In a manner of speaking that’s true. The elder Buechner died of an extreme case of a heart condition that many of us suffer. He finally succumbed to the nagging sense that he was not enough.
Buechner’s father committed suicide by carbon monoxide poisoning. He sat in his running car in an enclosed garage and waited for the exhaust to undo him.
A few days later, they found a sort of suicide note. On the back of a new novel the elder Buechner had scribbled these words, ““I adore you, and I love you, and I am no good.”
|Edvard Munch's "Ashes"|
Having drifted from job to job, Buechner’s father considered himself a failure. He could not shake the dreadful sense that he hadn’t measured up. Try as he might, he could not justify his existence. He believed that he was not enough and never could be.
That’s a heart condition. Gone untreated, it’s fatal.
Lots of us spend our whole lives trying to treat that condition ourselves by accumulating achievements or making ourselves physically attractive or accruing social status. We scramble through life chasing job promotions, changing our wardrobe, and seeking approval as if we were running for election.
We’re looking for credentials, the credentials that mark us as enough. As worthy of love and tenderness and acceptance. As if the next successful deal, the next implant, the next round of applause will be the one that finally convinces everybody, that convinces ourselves, that we are enough.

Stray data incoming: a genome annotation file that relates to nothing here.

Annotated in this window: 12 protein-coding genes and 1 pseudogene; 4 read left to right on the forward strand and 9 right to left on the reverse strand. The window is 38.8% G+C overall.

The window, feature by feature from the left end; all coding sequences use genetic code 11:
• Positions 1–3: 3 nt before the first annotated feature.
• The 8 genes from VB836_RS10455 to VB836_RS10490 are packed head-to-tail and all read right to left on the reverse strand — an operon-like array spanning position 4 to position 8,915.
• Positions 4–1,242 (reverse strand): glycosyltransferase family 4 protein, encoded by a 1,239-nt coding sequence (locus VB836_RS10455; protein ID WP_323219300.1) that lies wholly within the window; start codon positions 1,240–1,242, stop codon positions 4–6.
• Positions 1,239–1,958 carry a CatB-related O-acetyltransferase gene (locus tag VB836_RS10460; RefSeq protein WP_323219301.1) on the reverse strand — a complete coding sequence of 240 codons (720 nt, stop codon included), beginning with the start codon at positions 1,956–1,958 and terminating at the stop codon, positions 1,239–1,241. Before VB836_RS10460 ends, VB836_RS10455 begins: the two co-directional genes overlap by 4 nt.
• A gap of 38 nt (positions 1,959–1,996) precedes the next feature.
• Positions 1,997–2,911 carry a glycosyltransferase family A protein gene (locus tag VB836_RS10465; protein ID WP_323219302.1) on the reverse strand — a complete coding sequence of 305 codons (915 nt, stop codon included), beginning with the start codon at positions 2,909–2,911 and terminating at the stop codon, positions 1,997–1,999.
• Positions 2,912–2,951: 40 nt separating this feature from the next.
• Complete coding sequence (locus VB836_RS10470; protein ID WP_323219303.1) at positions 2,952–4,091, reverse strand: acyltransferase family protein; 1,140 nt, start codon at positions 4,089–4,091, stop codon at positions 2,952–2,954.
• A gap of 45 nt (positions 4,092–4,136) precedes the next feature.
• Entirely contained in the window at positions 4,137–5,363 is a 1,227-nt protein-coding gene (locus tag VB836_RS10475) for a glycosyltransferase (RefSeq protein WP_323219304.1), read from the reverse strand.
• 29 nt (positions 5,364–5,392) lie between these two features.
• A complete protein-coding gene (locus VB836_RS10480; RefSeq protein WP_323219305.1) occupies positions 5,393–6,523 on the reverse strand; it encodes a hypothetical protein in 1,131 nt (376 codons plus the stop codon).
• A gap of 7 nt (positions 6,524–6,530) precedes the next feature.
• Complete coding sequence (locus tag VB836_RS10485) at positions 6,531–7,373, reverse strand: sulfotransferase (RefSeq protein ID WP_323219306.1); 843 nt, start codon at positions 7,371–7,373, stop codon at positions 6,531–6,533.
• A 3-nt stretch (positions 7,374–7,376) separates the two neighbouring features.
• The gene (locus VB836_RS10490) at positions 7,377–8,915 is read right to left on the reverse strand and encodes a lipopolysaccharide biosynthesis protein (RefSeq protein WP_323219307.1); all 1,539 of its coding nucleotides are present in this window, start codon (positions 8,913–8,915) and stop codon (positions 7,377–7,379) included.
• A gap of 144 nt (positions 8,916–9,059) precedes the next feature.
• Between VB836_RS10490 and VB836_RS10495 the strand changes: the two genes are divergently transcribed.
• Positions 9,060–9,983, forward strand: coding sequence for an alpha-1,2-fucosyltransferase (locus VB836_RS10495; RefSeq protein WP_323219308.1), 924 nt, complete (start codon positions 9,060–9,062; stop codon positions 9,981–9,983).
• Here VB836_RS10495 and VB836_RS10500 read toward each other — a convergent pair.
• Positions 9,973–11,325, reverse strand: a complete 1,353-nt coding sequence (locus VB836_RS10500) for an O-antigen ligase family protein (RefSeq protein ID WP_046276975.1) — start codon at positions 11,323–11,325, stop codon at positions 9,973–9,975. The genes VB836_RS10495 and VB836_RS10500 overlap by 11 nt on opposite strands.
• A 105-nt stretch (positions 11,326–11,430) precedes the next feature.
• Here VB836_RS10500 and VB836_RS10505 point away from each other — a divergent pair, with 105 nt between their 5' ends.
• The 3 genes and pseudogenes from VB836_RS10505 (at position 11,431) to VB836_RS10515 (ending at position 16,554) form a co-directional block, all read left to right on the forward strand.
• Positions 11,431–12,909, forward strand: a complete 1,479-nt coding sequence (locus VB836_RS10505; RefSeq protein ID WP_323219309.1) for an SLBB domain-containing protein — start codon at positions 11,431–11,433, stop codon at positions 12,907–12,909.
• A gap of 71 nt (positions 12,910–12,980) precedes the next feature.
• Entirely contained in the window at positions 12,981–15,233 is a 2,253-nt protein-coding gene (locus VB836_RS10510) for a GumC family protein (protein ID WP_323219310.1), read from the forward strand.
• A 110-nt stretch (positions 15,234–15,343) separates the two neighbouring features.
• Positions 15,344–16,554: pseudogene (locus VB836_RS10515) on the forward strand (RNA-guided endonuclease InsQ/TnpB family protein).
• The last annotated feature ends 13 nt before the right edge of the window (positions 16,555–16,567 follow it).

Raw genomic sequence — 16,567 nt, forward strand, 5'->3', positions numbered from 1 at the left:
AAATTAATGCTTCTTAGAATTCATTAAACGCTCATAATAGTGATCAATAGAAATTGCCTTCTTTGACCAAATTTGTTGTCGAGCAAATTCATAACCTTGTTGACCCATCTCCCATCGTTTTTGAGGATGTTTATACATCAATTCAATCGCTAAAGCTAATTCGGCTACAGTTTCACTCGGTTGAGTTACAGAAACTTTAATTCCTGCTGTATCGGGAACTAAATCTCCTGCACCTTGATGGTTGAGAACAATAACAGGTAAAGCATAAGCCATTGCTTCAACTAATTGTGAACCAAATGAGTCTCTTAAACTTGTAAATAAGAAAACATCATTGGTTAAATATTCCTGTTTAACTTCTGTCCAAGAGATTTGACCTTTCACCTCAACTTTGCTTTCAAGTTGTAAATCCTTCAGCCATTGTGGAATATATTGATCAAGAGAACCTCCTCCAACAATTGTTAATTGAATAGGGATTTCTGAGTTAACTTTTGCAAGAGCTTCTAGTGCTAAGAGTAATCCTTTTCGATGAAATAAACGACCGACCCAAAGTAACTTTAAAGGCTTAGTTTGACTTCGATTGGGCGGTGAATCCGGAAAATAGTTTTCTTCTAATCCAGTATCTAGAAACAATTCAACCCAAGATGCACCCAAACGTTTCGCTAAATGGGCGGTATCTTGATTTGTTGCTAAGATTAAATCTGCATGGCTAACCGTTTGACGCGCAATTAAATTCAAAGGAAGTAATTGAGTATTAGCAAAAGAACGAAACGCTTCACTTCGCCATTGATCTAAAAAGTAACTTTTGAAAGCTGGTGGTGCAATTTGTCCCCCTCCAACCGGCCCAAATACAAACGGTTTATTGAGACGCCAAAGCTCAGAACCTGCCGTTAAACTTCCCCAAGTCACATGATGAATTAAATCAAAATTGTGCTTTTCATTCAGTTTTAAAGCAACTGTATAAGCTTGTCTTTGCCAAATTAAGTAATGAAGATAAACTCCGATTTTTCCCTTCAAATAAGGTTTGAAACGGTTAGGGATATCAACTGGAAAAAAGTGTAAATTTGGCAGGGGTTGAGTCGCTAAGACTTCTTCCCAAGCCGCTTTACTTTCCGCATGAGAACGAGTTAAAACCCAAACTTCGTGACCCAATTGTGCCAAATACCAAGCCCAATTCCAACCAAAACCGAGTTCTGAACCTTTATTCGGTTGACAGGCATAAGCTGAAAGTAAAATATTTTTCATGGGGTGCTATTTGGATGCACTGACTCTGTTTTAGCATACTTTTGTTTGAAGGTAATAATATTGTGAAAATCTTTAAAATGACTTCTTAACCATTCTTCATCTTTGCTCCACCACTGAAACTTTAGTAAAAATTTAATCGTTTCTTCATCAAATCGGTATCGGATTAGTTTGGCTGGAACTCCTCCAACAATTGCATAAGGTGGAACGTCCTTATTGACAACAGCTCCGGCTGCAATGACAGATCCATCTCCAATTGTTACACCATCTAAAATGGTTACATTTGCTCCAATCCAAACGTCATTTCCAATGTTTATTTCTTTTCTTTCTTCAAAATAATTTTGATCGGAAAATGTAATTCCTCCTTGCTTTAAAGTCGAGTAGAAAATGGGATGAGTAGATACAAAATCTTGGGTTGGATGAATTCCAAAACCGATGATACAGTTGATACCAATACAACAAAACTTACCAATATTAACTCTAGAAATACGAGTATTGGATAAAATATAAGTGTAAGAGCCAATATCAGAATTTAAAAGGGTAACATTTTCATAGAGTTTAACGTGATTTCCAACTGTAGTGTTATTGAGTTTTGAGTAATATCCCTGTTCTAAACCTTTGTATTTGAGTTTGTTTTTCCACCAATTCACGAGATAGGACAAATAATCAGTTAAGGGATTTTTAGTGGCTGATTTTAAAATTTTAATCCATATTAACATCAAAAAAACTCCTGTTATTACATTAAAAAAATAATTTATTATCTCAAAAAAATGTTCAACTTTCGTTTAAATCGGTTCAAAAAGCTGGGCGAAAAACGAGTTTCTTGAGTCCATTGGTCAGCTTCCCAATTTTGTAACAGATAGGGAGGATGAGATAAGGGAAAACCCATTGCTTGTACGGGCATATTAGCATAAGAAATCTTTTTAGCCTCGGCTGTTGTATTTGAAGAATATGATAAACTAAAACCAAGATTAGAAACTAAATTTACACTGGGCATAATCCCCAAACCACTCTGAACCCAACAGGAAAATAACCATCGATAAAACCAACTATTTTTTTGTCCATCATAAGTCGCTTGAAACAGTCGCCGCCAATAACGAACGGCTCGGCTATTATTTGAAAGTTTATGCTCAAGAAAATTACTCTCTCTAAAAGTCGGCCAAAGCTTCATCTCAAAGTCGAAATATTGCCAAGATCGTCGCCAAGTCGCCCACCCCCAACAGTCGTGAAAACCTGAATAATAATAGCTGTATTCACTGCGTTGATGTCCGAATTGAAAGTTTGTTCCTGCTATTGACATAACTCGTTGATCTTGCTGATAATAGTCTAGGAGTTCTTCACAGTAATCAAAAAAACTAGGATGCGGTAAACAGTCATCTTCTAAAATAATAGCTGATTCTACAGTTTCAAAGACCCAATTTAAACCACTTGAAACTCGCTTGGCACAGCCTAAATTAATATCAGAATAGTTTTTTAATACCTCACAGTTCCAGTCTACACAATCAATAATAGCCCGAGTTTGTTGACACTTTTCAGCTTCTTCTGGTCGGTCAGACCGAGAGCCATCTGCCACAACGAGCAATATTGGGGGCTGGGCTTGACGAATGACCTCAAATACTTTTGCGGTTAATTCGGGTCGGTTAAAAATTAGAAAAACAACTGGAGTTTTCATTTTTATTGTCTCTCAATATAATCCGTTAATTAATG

The terrible irony is that so long as we try to make ourselves enough, we never will be. There is always another achievement to pursue, always somebody better looking. As soon as the applause fades, we will worry that we’ll never hear it again. Those who have arrived—celebrities, CEO’s, and world conquerors—eventually ask the same question. “Is this all there is?”
One of the things that breaks my heart as a spiritual leader is that religion sometimes treats our heart disease in a way that is essentially no different from how the rest of the world does. Instead of career achievement and sex appeal and social status, religion sometimes substitutes moral purity and ritual piety as the means to prove that we are enough.